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 Homework Statement:

While driving on a road that is inclined at an angle of 10 degrees above the horizontal, Vehicle A and Vehicle B are in a headon collision lasting for 0.071 sec Just before the collision, Vehicle A had a velocity of 21m/s and Vehicle B had a velocity of 29m/s as shown below.
The mass of Vehicle B is 1.3 times larger than the mass of Vehicle A. After the collision, the vehicles remain stuck together. You may assume that, as the collision took place, friction and drag forces are negligible in comparison to the force between the two vehicles.
What is the velocity of the twovehicle system immediately after the collision?
 Relevant Equations:

Trig Functions (Sin, Cos, Tan)
Conservation of Momentum: M(a) + M(b) = (m(a) + m(b))*V(f)
QUESTION:

For the purposes of this problem, we will define the direction of Vehicle A's initial velocity as the positive direction:
While driving on a road that is inclined at an angle of 10 degrees above the horizontal, Vehicle A and Vehicle B are in a headon collision lasting for 0.071 sec Just before the collision, Vehicle A had a velocity of 21m/s and Vehicle B had a velocity of 29m/s as shown below.
The mass of Vehicle B is 1.3 times larger than the mass of Vehicle A. After the collision, the vehicles remain stuck together. You may assume that, as the collision took place, friction and drag forces are negligible in comparison to the force between the two vehicles.
What is the velocity of the twovehicle system immediately after the collision?
EXPLANATION/APPROACH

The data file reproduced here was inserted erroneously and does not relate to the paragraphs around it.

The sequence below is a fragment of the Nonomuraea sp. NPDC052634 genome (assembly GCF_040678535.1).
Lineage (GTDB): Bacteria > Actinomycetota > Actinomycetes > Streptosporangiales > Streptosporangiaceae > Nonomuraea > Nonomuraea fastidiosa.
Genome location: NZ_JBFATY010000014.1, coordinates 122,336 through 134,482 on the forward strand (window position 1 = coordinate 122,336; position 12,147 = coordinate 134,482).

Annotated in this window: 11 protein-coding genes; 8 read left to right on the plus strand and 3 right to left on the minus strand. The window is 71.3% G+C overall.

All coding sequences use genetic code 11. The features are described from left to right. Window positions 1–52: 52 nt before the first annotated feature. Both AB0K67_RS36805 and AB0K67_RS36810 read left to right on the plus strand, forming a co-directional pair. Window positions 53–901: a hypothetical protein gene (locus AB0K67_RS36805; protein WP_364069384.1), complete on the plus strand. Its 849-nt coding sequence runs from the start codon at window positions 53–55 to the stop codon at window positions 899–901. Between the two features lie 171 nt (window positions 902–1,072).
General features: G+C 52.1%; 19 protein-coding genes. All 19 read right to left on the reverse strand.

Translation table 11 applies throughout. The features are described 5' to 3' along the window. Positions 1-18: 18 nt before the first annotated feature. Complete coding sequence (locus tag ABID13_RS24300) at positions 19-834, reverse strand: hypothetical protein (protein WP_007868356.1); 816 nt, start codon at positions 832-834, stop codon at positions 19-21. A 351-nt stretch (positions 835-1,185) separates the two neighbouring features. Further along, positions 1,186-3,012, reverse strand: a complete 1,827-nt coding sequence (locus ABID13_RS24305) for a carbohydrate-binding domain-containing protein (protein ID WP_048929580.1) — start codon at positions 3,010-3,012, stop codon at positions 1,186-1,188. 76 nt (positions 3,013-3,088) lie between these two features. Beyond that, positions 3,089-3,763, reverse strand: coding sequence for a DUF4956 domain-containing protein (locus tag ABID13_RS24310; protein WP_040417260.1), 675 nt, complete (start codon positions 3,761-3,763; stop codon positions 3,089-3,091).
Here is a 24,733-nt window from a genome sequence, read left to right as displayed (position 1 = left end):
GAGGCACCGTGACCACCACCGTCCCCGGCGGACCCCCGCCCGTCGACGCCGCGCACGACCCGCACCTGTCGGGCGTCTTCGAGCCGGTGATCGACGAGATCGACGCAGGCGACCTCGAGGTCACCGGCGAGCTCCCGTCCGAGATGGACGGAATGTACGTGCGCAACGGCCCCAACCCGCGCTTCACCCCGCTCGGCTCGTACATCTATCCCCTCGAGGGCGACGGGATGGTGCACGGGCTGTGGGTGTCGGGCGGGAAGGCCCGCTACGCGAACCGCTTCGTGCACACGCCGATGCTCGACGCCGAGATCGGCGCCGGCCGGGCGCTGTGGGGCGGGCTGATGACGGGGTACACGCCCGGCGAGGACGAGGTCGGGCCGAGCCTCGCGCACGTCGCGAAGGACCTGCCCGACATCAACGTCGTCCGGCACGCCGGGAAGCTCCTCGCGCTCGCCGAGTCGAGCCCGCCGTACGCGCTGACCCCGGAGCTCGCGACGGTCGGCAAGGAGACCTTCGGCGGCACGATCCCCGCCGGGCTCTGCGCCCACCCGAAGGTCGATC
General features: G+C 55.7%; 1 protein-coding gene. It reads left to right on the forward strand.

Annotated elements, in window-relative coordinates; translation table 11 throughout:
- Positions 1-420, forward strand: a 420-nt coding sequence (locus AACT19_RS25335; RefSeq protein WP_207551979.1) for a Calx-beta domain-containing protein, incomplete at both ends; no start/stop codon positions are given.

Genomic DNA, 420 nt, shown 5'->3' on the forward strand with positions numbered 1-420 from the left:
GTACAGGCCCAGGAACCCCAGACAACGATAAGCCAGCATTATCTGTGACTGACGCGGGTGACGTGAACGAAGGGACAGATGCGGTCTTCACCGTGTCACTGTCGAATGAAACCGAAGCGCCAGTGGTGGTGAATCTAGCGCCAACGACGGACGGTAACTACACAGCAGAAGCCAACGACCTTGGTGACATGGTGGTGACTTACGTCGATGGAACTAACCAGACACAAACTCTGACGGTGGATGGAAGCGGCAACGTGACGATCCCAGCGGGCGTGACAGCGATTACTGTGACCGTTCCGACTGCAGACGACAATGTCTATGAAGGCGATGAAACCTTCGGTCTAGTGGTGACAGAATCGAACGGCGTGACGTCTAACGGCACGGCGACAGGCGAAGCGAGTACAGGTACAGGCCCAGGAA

I know that the momentum is conserved so that the total momentum when the cars are together is equal to the momentum when the cars are separate. However, I am struggling to add Trig to this equation, as I don't know whether this will provide more or less momentum, and when I should apply the formulae to solve the problem.
I can do this problem without the incline:
Momentum of A = M(a)
Mass of A = m(a)
Final Velocity = V(f)
M(a) + M(b) = (m(a) + m(b))*V(f)
From this, I can plug in the given ratios/values to come out with the final velocity.

For the purposes of this problem, we will define the direction of Vehicle A's initial velocity as the positive direction:
While driving on a road that is inclined at an angle of 10 degrees above the horizontal, Vehicle A and Vehicle B are in a headon collision lasting for 0.071 sec Just before the collision, Vehicle A had a velocity of 21m/s and Vehicle B had a velocity of 29m/s as shown below.
The mass of Vehicle B is 1.3 times larger than the mass of Vehicle A. After the collision, the vehicles remain stuck together. You may assume that, as the collision took place, friction and drag forces are negligible in comparison to the force between the two vehicles.
What is the velocity of the twovehicle system immediately after the collision?
EXPLANATION/APPROACH

I know that the momentum is conserved so that the total momentum when the cars are together is equal to the momentum when the cars are separate. However, I am struggling to add Trig to this equation, as I don't know whether this will provide more or less momentum, and when I should apply the formulae to solve the problem.
I can do this problem without the incline:
Momentum of A = M(a)
Mass of A = m(a)
Final Velocity = V(f)
M(a) + M(b) = (m(a) + m(b))*V(f)
From this, I can plug in the given ratios/values to come out with the final velocity.